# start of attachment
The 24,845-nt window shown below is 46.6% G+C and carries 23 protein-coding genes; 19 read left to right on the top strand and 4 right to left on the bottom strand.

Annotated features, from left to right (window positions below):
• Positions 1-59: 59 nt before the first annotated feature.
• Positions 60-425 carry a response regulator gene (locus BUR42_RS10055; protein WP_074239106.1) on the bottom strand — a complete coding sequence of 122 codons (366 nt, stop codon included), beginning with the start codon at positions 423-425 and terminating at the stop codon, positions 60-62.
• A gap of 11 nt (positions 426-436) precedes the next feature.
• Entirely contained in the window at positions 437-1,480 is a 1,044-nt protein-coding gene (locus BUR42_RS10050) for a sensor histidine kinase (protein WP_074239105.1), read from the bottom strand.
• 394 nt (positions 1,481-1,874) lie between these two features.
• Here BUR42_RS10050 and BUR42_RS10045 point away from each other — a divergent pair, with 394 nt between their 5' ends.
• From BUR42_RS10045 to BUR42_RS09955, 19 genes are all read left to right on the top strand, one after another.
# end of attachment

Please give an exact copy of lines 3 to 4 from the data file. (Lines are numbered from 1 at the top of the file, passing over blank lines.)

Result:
• Positions 1-59: 59 nt before the first annotated feature.
• Positions 60-425 carry a response regulator gene (locus BUR42_RS10055; protein WP_074239106.1) on the bottom strand — a complete coding sequence of 122 codons (366 nt, stop codon included), beginning with the start codon at positions 423-425 and terminating at the stop codon, positions 60-62.